Here’s an uplifting stained glass story from John Adams. This window was only his THIRD project. Pretty inspiring, eh?
I am a hobbyist in an Orlando, Florida, a USA suburb. A woodworking buddy taught me the basics of how to do stained glass art one afternoon a few years ago while I was his guest at his home in Nipoma, California.
I came home to Florida, bought some tools, a few supplies, created my own light box, found a used grinder on eBay, bought some books with instructions and patterns and made a couple of 10×14 size sun catchers to hang in windows with a good light source behind them.
Taking The Plunge
The first two projects seemed almost too easy so I decided that the next project would be something truly challenging. The photo shows the results. Of course the rest of the story is that after making my first two projects I became too busy making a living to do any stained glass work for a couple of years.
What you are looking at is a round stained glass window for the second storey front wall of our house. It has a 34” diameter and rests inside the white metal frame of the window installed when the house was built in 2005. The original window has a cross piece that gives the clear glass the appearance of being four equal pie shaped panes but the cross pieces are actually 1” wide sheet metal pieces painted white then glued directly to the surface of the glass. That is why you see an “X” in the background of the stained glass window.
All the training books and videos online encourage new “artists” not to try difficult pieces like my third project. The problem with that suggestion for me personally was that our house needed this creation and I really didn’t want to spend time and money practicing on little trinkets when I believed I could create something useful for our home. So, that’s what I did. I am married so I involved my wife along the way as I began drawing various designs that I felt would work well in the space. Then we took scaled down versions of the various designs, a big box of Crayola colored pencils and became little children again working diligently to outdo each other with color selections and “staying inside the lines.”
I still remember the moment when she looked at my latest revision and we agreed, “This is it!” Not until then did I pull together the estimated amount of materials I would need. We went online to a stained glass supplier, did our best guessing regarding the colors that would work with the design, and ordered everything I had estimated we would need. I intentionally ordered more of everything than I knew I would need to make sure I did not have to pay big shipping costs on a small order in the event that I had underestimated what I would need. I got the quantities I ordered and had supplies left for Christmas gifts just as I had desired.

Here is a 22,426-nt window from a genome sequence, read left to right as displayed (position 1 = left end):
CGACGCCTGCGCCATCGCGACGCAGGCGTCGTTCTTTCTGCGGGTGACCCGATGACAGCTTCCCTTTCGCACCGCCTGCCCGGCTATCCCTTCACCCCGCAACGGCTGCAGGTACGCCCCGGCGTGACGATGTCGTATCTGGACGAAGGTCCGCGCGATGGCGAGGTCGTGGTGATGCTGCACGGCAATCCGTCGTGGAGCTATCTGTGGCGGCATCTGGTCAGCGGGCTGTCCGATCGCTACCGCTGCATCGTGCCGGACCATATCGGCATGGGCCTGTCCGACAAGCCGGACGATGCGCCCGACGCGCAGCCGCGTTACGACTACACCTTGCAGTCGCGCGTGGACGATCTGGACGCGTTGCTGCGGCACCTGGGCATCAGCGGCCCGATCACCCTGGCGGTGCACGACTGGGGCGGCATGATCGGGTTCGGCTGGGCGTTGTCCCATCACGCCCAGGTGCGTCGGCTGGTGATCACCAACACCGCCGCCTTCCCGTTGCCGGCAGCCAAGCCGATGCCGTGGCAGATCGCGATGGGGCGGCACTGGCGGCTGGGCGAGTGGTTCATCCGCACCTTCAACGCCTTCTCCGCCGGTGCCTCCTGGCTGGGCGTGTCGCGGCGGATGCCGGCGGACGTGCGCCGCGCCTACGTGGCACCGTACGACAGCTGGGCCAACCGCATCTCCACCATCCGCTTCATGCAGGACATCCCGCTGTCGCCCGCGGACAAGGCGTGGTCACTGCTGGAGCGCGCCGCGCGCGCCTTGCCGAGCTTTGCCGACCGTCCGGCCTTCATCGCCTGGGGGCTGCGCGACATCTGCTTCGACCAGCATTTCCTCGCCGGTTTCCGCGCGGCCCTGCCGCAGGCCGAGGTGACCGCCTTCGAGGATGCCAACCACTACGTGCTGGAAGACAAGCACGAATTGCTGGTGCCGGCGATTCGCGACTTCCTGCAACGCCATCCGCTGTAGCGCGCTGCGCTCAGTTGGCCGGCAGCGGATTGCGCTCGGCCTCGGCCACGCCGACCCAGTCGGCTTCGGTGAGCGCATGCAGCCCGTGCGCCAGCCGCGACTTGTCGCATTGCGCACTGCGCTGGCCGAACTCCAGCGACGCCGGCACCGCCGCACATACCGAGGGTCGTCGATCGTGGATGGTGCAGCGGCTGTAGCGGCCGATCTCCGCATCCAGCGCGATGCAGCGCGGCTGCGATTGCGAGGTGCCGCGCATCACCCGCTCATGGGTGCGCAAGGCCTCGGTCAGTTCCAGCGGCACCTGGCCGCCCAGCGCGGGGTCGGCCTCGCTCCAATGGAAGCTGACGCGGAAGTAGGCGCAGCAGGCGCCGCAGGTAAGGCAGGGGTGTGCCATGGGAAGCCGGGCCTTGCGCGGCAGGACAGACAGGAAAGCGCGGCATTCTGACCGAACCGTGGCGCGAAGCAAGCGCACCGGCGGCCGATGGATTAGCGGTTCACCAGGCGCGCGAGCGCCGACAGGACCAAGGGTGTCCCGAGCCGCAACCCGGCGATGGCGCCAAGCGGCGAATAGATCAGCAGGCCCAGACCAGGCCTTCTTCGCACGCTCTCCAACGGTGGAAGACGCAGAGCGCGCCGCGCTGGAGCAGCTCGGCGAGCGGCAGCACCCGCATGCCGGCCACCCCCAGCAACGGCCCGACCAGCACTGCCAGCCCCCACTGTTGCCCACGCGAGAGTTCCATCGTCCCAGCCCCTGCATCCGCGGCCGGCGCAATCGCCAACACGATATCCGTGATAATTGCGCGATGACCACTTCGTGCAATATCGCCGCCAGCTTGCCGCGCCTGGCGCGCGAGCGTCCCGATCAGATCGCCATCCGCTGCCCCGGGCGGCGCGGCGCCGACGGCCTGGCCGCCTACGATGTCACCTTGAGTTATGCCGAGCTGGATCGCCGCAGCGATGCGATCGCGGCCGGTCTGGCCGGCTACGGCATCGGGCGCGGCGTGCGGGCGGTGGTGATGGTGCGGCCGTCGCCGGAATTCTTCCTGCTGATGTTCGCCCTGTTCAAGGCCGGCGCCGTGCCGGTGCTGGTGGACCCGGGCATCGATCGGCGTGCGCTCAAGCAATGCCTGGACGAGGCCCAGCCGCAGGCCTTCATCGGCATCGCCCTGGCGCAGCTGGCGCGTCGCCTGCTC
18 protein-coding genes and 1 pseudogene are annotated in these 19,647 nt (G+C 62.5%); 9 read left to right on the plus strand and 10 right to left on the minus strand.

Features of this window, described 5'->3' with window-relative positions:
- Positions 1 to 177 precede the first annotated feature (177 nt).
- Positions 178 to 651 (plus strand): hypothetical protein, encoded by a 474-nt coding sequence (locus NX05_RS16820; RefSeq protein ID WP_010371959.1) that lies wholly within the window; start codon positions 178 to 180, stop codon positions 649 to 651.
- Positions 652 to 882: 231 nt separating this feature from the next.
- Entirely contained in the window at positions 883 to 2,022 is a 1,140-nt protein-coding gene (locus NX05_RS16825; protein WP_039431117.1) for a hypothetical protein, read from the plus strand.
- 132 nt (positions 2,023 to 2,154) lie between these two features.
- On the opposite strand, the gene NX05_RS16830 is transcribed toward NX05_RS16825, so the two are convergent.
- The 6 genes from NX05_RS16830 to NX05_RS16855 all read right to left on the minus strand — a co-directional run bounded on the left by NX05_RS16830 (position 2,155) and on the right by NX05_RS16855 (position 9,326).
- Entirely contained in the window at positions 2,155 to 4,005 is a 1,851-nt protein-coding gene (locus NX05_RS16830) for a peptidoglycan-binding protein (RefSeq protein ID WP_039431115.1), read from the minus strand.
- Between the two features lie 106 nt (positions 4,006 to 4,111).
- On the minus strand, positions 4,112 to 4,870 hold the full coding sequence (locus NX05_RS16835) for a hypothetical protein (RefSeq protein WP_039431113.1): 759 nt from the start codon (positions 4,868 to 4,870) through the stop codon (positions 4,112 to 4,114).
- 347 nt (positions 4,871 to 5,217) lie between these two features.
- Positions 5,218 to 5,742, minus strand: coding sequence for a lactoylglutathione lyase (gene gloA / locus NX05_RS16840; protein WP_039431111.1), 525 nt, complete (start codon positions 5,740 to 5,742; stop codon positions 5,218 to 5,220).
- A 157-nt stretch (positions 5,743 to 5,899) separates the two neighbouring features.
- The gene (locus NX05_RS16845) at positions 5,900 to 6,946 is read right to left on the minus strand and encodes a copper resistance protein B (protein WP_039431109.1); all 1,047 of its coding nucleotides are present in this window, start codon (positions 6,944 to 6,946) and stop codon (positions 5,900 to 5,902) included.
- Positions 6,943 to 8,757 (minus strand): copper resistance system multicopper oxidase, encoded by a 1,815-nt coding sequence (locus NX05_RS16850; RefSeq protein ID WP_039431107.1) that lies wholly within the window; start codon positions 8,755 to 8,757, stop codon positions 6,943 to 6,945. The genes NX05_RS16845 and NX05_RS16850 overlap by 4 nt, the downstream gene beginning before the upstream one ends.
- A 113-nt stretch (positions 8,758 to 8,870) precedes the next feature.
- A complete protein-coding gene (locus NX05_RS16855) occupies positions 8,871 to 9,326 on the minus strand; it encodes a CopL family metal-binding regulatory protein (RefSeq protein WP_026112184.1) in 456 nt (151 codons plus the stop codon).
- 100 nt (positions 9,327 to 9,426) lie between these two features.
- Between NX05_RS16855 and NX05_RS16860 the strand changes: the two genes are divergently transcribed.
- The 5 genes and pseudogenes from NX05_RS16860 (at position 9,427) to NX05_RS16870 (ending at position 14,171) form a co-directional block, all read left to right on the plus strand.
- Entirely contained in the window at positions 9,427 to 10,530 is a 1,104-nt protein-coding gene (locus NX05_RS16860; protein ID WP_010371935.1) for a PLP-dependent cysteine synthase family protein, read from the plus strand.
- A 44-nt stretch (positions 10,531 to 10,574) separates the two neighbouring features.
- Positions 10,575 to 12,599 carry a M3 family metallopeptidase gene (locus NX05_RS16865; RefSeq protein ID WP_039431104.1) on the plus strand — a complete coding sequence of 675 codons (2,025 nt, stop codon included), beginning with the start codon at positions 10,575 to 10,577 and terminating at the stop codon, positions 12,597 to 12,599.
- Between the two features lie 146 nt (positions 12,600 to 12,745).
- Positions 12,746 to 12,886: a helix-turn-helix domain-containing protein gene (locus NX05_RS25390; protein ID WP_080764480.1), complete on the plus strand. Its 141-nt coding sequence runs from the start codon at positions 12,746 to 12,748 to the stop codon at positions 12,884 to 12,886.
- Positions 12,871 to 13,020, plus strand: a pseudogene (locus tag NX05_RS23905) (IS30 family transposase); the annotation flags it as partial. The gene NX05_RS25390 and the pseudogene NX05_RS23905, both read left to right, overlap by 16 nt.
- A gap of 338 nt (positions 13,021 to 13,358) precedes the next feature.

The Round Stained Glass
The clear glass in the window is all beveled. The remainder is waterglass by Spectrum.
I am pleased that I found the self-confidence to attempt the design and construction of this window. Did I learn anything? Yes, I did. Did I make mistakes? Yes, I did. Correcting the mistakes taught me more than the hours of error free work.
I thought I should share this project and my story with you because I have recognized that you want to be an encourager. I enjoy your spirit. Your emails are positive, hopeful, and encourage people to plunge into an art form that few people know anything about and most people assume is beyond their skills. You and I both know that stained glass work is something that most people can do if they have someone to teach them the basics.
While I did not learn my basics from you, I have noticed that you are seeking to multiply yourself by teaching others. I wish you well on the journey. I hope it encourages you to know that someone new to the art form sees and appreciates what you are doing. Thank you for what you are doing for an important art form.
What a lovely email and a great story! It was a pleasure to read of your journey and how you had the courage to ‘go for it’. And look at what you have achieved, it’s fantastic.
I also love the image of you and your wife working out the design and colours. So often people go straight for the seductive glass without paying attention to this step – a big mistake in my view. Not only because of the wasted glass but the results aren’t so balanced AND they miss the fun of playing with colour and seeing what a difference changing just one colour can make to a window. All important things to learn!
I’m in total agreement with you that the best way to learn is through mistakes. I’ve made enough of my own over the years to know that, lol! Sometimes I even make the same ones twice, which isn’t so good 🙂 Those are always the ones to do with measuring and maths… I’ve got that number dyslexia thing so can really identify when people have trouble with that side of stained glass.
It can be overwhelming for some to leap into the unknown, we each have our own pace and ways to learn. Looks like you’ve found the way that suits you — this is great for a 3rd project — go find someone else who wants similar and get a commission!!